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Titolo:
URGENT VALVE SURGERY AFTER ACUTE CEREBRAL EMBOLISM DURING INFECTIVE ENDOCARDITIS
Autore:
HORSTKOTTE D; PIPER C; WIEMER M; ARENDT G; STEINMETZ H; BERGEMANN R; SCHULTE HD; SCHULTHEISS HP;
Indirizzi:
FREE UNIV BERLIN,KLINIKUM BENJAMIN FRANKLIN,MED KLIN & POLIKLIN 2,KLIN KARDIOL & PNEUMOL D-12200 BERLIN GERMANY
Titolo Testata:
Medizinische Klinik
fascicolo: 5, volume: 93, anno: 1998,
pagine: 284 - 293
SICI:
0723-5003(1998)93:5<284:UVSAAC>2.0.ZU;2-W
Fonte:
ISI
Lingua:
GER
Soggetto:
BLOOD-BRAIN-BARRIER; NEUROLOGIC COMPLICATIONS; BACTERIAL-ENDOCARDITIS; INTRACRANIAL HEMORRHAGE; ISCHEMIA; INFARCTION; MECHANISMS; PERMEABILITY; FAILURE; STROKE;
Keywords:
ENDOCARDITIS; CARDIOEMBOLISM; CEREBRAL EMBOLISM; URGENT VALVE REPLACEMENT SURGERY; CEREBRAL HEMORRHAGE;
Tipo documento:
Article
Natura:
Periodico
Settore Disciplinare:
Science Citation Index Expanded
Citazioni:
60
Recensione:
Indirizzi per estratti:
Citazione:
D. Horstkotte et al., "URGENT VALVE SURGERY AFTER ACUTE CEREBRAL EMBOLISM DURING INFECTIVE ENDOCARDITIS", Medizinische Klinik, 93(5), 1998, pp. 284-293

Abstract

Background: The indication for urgent cardiac surgical interventions in patients with active infective endocarditis has to be considered carefully following thromboembolic events, because of the high recurrence rate of such complications. In the case of brain embolisms the prognostic benefit of urgent surgery has been discussed controversially as effective anticoagulation during open heart surgery may result in secondary cerebral hemorrhages. Patients and Methods: Between 1978 and 1993 infective endocarditis (IE) was proven in 288 consecutive and prospectively followed patients (131 females, 157 males;mean age 53.6 +/- 8.7 [9 to 81] years). To analyze potential benefits and risks I of an urgent surgical intervention early after embolic cerebral infarction, cumulated survival rates were calculated for patients with and without surgical intervention with special reference to incremental risk factors and the timing of surgery. Results: In 50 patients (17.4%) the clinical course was complicated by one, and in 58 patients (20.2%) by recurrent embolic events. In 80% the first embolism occurred within 33 daysfollowing the first manifestation of typical signs and symptoms of IE. 80% of recurrent events were observed within 32 days follow following the initial embolism. 71% of all embolic events were cerebral. Inpatients with cerebral embolism corroborated by computed tomography (CCT), the clinical course was complicated by intracranial hemorrhage in 12.5% while it ,was only 1.5% for patients without cerebral embolism. Because of a lack of therapeutic alternatives, 22 of 49 patients with recurrent embolic events, of which at least one was cerebral, underwent urgent cardiac surgery within 4 to 366 hours after the first cerebral manifestation. The cumulated survival rate of patients operated within72 hours after the initial cerebral embolism was significantly more favorable (p less than or equal to 0.000) than for unoperated patients or those who were : operated after more than 8 days. Conclusion: An embolic event during IE carries a more than 50% risk of recurrence. In patients with short duration of signs and symptoms of IE and postembolic echocardiographic demonstration of persistent vegetations the probability is > 80%. At least for those patients urgent surgical intervention to remove the source of infection and embolic hazard seems to be beneficial. Surgical intervention using the heart-lung-machine should beperformed within 72 hours. Such early timing results in a significantlower fate of secondary cerebral hemorrhages (p less than or equal to0.000) than a postponed operation. To exclude early reperfusion fusion hemorrhage due to spontaneous thrombus fragmentation, CCT should be repeated directly preoperatively.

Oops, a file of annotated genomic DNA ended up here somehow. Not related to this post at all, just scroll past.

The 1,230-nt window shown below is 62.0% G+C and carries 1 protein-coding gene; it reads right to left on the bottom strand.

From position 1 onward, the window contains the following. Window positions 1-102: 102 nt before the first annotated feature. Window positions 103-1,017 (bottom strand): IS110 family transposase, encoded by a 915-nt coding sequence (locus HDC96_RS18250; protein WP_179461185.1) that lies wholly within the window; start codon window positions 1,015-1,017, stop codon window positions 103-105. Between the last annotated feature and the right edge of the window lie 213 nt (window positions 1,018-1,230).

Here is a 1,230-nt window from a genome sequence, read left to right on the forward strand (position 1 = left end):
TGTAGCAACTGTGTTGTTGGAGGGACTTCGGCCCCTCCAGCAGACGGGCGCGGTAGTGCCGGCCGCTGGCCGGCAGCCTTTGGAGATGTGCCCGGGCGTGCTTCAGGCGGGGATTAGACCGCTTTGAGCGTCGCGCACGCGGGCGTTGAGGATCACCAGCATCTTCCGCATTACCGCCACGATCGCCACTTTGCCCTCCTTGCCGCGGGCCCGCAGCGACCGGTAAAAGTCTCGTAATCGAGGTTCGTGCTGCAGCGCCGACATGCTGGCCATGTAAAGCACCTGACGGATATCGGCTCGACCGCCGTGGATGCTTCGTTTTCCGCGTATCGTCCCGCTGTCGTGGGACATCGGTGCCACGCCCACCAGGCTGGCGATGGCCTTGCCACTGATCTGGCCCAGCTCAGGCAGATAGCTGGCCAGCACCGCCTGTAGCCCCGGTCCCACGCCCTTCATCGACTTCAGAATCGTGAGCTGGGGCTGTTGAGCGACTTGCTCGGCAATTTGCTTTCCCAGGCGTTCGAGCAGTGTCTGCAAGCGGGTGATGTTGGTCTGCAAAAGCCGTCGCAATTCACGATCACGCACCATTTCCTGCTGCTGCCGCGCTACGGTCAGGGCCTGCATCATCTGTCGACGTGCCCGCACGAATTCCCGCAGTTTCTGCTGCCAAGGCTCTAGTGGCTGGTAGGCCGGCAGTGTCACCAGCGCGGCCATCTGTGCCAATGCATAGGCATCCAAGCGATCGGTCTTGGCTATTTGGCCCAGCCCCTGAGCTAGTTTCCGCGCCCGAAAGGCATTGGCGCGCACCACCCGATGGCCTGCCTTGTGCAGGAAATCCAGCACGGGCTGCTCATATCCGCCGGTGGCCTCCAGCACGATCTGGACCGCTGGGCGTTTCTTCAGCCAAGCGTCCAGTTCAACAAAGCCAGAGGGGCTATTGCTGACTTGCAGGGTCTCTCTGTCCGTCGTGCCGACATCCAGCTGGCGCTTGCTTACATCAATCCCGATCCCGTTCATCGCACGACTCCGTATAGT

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Documento generato il 29/03/20 alle ore 15:01:05